Neil Woodford’s success as a fund manager has made him one of the most talked about UK investors of his generation. As a result, many investors buy his income fund. However, at the present time it yields around 3.3%. This is lower than the FTSE 100’s yield of around 3.7%. It is even lower than the yields of the following two companies – both of which could deliver superior income returns to the fund over the long run.
Over-50s service provider Saga (LSE: SAGA) currently yields 3.7%. While that’s only 30 basis points higher than the amount offered by Neil Woodford’s income fund, the company’s dividend growth prospects are significant. Saga is expected to report a rise in shareholder payouts of over 50% next year, which puts its shares on a forward yield of 5.6%. This makes them one of the highest-yielding shares in the FTSE 350 at the present time.
Despite such a rapid dividend growth outlook, Saga’s shareholder payouts are set to remain highly affordable. Its bottom line is forecast to rise by 5% this year and by a further 6% next year. And since dividends are due to be covered 1.3 times by profit next year, there is scope for them to rise at a similar pace to profitability in the long run. This is likely to mean that the company offers a real-terms rise in dividends in future years.
Since Saga is a relatively stable and well-diversified business, it appears to have a business model which offers robust and resilient dividends. Therefore, it could prove to be a popular income stock for the long run at a time when the UK’s economic outlook is highly uncertain.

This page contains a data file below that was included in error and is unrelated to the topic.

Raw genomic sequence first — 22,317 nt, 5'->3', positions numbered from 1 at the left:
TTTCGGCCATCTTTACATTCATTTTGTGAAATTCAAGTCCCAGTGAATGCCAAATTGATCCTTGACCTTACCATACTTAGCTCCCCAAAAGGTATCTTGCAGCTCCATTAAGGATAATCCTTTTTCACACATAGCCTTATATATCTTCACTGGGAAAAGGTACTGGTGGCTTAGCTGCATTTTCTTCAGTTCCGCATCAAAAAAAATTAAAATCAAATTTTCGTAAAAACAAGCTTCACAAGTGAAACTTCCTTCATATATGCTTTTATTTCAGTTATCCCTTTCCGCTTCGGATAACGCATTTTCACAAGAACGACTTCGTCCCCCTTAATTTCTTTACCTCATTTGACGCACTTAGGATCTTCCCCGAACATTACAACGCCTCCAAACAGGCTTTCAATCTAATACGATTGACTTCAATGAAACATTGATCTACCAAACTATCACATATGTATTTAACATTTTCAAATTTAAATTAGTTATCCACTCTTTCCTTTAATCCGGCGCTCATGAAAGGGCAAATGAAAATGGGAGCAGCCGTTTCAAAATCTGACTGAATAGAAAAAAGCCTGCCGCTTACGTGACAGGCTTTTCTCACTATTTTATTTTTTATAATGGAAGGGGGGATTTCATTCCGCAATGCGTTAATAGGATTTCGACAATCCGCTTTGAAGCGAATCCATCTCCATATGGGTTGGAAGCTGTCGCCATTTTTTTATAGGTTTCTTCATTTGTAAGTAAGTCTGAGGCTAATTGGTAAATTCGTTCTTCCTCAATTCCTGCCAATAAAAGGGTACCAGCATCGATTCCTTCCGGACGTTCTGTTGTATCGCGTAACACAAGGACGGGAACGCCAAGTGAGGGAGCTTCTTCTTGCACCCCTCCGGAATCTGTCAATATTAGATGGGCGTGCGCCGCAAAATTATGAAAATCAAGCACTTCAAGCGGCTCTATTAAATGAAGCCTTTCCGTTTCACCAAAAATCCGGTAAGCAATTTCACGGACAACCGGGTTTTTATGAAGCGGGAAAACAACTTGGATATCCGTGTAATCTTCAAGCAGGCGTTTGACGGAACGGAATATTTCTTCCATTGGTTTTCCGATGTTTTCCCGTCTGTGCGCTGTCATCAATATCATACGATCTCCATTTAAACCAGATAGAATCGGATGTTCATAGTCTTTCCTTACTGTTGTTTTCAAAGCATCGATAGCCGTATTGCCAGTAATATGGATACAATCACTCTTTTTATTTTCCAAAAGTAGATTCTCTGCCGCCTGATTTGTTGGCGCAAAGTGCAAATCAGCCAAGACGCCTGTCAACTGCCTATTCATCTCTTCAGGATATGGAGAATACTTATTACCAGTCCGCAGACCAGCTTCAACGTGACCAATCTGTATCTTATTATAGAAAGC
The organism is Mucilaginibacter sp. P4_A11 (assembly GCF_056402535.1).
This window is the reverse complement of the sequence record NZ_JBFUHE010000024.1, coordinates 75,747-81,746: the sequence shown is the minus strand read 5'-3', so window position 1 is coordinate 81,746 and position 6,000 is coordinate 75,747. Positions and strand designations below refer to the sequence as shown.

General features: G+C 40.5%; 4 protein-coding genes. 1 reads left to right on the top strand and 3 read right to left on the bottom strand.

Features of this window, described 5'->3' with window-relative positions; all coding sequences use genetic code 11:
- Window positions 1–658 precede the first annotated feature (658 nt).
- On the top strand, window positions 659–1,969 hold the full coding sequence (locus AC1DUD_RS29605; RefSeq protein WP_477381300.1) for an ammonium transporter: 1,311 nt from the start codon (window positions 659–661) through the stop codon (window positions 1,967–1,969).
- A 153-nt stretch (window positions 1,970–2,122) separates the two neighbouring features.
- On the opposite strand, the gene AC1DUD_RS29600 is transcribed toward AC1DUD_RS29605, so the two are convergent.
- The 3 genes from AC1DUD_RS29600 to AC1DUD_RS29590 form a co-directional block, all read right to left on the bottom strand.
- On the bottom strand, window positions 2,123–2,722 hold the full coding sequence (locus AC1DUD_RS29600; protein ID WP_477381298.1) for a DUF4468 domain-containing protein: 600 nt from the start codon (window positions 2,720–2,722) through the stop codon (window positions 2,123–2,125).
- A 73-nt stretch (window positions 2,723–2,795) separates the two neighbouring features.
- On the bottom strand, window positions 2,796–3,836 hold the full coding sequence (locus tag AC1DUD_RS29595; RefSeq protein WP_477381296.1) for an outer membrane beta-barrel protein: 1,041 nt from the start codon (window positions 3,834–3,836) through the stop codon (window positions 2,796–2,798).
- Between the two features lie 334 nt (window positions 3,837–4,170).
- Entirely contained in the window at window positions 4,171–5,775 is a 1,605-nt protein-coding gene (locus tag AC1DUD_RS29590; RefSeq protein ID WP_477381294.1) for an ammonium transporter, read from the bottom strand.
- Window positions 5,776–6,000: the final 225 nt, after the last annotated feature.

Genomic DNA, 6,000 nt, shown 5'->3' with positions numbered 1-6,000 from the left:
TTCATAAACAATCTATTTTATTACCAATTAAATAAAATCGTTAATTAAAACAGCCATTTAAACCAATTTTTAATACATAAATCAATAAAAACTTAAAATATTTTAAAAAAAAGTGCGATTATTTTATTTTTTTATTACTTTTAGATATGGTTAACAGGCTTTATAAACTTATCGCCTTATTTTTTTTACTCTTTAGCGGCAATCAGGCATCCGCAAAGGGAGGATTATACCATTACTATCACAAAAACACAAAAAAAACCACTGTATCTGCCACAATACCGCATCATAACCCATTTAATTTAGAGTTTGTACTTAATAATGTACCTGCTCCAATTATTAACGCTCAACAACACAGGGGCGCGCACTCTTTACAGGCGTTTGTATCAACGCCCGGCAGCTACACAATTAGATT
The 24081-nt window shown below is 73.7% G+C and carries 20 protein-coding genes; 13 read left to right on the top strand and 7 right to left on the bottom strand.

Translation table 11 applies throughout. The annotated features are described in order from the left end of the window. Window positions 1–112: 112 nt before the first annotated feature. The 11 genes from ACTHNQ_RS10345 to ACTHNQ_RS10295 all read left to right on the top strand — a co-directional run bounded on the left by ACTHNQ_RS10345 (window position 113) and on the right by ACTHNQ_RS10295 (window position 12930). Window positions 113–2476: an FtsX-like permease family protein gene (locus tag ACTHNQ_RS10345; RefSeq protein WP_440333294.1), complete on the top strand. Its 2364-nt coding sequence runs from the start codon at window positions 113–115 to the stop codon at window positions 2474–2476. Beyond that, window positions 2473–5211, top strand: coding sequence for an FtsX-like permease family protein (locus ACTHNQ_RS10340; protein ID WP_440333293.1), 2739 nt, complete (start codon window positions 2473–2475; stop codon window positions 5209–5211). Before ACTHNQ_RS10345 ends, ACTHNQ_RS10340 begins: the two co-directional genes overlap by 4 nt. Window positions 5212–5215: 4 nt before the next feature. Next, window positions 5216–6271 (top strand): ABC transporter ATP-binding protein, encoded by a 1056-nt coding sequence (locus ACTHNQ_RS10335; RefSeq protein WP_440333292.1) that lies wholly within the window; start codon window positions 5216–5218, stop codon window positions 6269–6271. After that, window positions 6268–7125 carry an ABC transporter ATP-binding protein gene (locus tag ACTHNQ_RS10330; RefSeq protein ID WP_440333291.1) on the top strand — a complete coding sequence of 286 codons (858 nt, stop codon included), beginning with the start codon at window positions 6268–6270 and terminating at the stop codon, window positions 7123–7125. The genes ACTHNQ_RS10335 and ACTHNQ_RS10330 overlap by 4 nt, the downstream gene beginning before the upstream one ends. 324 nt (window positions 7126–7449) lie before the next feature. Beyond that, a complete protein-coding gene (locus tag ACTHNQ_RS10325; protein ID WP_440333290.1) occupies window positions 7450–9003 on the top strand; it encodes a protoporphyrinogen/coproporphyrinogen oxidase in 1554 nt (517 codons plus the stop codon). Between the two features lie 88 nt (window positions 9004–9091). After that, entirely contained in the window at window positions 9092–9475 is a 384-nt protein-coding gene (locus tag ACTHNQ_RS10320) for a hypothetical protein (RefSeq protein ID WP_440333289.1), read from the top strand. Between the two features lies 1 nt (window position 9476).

Road to recovery
The last few years have been somewhat mixed for investment management company Man Group (LSE: EMG). Its profit has swung wildly and despite a couple of strong years of double-digit growth in 2013 and 2014, its earnings were lower in 2016 on a per share basis than they were in 2012.
Clearly, Man Group is not a stable income stock. The nature of its business means that its financial performance can change quickly. However, for less risk-averse investors it could prove to be a sound income play. A key reason for this is its dividend yield, which stands at 5%.
Looking ahead, Man Group is expected to record a rise in its bottom line of 40% in the current year, followed by further growth of 32% next year. This should allow it to raise dividends at an annualised rate of around 10% during the same period. As a result, it could be yielding nearly 6% in 2018.
Of course, the company’s earnings growth outlook can quickly change. This means a wide margin of safety is required for potential investors. Since Man Group has a PEG ratio of 0.3, it appears to offer upside potential. Therefore, for investors who are able to cope with a potentially high degree of volatility, now could be the right time to buy Man Group.